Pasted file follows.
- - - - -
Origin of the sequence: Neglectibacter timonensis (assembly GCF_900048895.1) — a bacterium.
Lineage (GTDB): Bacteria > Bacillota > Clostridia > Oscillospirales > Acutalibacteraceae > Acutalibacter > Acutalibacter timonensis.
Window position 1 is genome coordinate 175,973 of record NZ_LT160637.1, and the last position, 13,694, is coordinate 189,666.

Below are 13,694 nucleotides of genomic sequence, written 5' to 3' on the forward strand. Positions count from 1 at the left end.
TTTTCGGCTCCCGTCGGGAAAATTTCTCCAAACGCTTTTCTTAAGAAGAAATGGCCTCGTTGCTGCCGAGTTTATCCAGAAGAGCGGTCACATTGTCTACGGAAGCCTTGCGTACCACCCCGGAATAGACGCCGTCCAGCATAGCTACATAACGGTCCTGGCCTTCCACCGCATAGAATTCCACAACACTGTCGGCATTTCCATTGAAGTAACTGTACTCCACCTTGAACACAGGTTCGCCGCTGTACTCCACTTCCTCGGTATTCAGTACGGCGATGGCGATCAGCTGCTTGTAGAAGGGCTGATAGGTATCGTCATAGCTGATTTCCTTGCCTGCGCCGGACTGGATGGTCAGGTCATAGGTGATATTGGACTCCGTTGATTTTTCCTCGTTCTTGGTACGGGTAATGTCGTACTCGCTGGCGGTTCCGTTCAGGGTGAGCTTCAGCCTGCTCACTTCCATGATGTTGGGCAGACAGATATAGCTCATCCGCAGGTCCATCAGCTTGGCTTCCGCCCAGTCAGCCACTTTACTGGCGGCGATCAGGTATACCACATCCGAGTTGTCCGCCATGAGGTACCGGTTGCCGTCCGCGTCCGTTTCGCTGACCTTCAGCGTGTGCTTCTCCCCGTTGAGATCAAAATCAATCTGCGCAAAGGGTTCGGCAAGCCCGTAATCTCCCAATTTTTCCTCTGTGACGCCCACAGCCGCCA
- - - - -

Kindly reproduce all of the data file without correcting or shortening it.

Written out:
Origin of the sequence: Neglectibacter timonensis (assembly GCF_900048895.1) — a bacterium.
Lineage (GTDB): Bacteria > Bacillota > Clostridia > Oscillospirales > Acutalibacteraceae > Acutalibacter > Acutalibacter timonensis.
Window position 1 is genome coordinate 175,973 of record NZ_LT160637.1, and the last position, 13,694, is coordinate 189,666.

Below are 13,694 nucleotides of genomic sequence, written 5' to 3' on the forward strand. Positions count from 1 at the left end.
TTTTCGGCTCCCGTCGGGAAAATTTCTCCAAACGCTTTTCTTAAGAAGAAATGGCCTCGTTGCTGCCGAGTTTATCCAGAAGAGCGGTCACATTGTCTACGGAAGCCTTGCGTACCACCCCGGAATAGACGCCGTCCAGCATAGCTACATAACGGTCCTGGCCTTCCACCGCATAGAATTCCACAACACTGTCGGCATTTCCATTGAAGTAACTGTACTCCACCTTGAACACAGGTTCGCCGCTGTACTCCACTTCCTCGGTATTCAGTACGGCGATGGCGATCAGCTGCTTGTAGAAGGGCTGATAGGTATCGTCATAGCTGATTTCCTTGCCTGCGCCGGACTGGATGGTCAGGTCATAGGTGATATTGGACTCCGTTGATTTTTCCTCGTTCTTGGTACGGGTAATGTCGTACTCGCTGGCGGTTCCGTTCAGGGTGAGCTTCAGCCTGCTCACTTCCATGATGTTGGGCAGACAGATATAGCTCATCCGCAGGTCCATCAGCTTGGCTTCCGCCCAGTCAGCCACTTTACTGGCGGCGATCAGGTATACCACATCCGAGTTGTCCGCCATGAGGTACCGGTTGCCGTCCGCGTCCGTTTCGCTGACCTTCAGCGTGTGCTTCTCCCCGTTGAGATCAAAATCAATCTGCGCAAAGGGTTCGGCAAGCCCGTAATCTCCCAATTTTTCCTCTGTGACGCCCACAGCCGCCA